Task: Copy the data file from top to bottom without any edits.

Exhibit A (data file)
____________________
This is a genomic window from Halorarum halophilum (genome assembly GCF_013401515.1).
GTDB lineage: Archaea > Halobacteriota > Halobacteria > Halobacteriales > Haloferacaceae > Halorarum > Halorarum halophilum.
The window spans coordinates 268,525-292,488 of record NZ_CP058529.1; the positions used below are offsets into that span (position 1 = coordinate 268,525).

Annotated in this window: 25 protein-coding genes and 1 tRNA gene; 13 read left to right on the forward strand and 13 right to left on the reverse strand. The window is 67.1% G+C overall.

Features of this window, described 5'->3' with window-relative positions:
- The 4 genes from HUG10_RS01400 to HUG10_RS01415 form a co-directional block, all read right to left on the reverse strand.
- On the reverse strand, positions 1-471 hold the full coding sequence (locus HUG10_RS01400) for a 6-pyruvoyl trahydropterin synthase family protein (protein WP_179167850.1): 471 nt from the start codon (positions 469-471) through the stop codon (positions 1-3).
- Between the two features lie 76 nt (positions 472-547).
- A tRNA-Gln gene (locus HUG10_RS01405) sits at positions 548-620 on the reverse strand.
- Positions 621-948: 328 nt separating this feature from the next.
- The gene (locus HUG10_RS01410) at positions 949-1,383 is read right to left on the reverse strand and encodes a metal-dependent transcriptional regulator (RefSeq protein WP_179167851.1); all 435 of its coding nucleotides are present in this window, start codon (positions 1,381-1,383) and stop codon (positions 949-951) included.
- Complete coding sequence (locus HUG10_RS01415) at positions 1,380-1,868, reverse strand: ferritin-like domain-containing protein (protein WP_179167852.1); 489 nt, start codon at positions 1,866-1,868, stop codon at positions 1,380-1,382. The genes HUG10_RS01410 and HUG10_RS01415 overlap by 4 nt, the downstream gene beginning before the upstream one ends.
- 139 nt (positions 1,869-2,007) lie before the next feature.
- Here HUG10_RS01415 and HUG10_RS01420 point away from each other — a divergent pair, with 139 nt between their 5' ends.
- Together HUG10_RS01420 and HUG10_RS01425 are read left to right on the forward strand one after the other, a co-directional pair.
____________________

This is a genomic window from Halorarum halophilum (genome assembly GCF_013401515.1).
GTDB lineage: Archaea > Halobacteriota > Halobacteria > Halobacteriales > Haloferacaceae > Halorarum > Halorarum halophilum.
The window spans coordinates 268,525-292,488 of record NZ_CP058529.1; the positions used below are offsets into that span (position 1 = coordinate 268,525).

Annotated in this window: 25 protein-coding genes and 1 tRNA gene; 13 read left to right on the forward strand and 13 right to left on the reverse strand. The window is 67.1% G+C overall.

Features of this window, described 5'->3' with window-relative positions:
- The 4 genes from HUG10_RS01400 to HUG10_RS01415 form a co-directional block, all read right to left on the reverse strand.
- On the reverse strand, positions 1-471 hold the full coding sequence (locus HUG10_RS01400) for a 6-pyruvoyl trahydropterin synthase family protein (protein WP_179167850.1): 471 nt from the start codon (positions 469-471) through the stop codon (positions 1-3).
- Between the two features lie 76 nt (positions 472-547).
- A tRNA-Gln gene (locus HUG10_RS01405) sits at positions 548-620 on the reverse strand.
- Positions 621-948: 328 nt separating this feature from the next.
- The gene (locus HUG10_RS01410) at positions 949-1,383 is read right to left on the reverse strand and encodes a metal-dependent transcriptional regulator (RefSeq protein WP_179167851.1); all 435 of its coding nucleotides are present in this window, start codon (positions 1,381-1,383) and stop codon (positions 949-951) included.
- Complete coding sequence (locus HUG10_RS01415) at positions 1,380-1,868, reverse strand: ferritin-like domain-containing protein (protein WP_179167852.1); 489 nt, start codon at positions 1,866-1,868, stop codon at positions 1,380-1,382. The genes HUG10_RS01410 and HUG10_RS01415 overlap by 4 nt, the downstream gene beginning before the upstream one ends.
- 139 nt (positions 1,869-2,007) lie before the next feature.
- Here HUG10_RS01415 and HUG10_RS01420 point away from each other — a divergent pair, with 139 nt between their 5' ends.
- Together HUG10_RS01420 and HUG10_RS01425 are read left to right on the forward strand one after the other, a co-directional pair.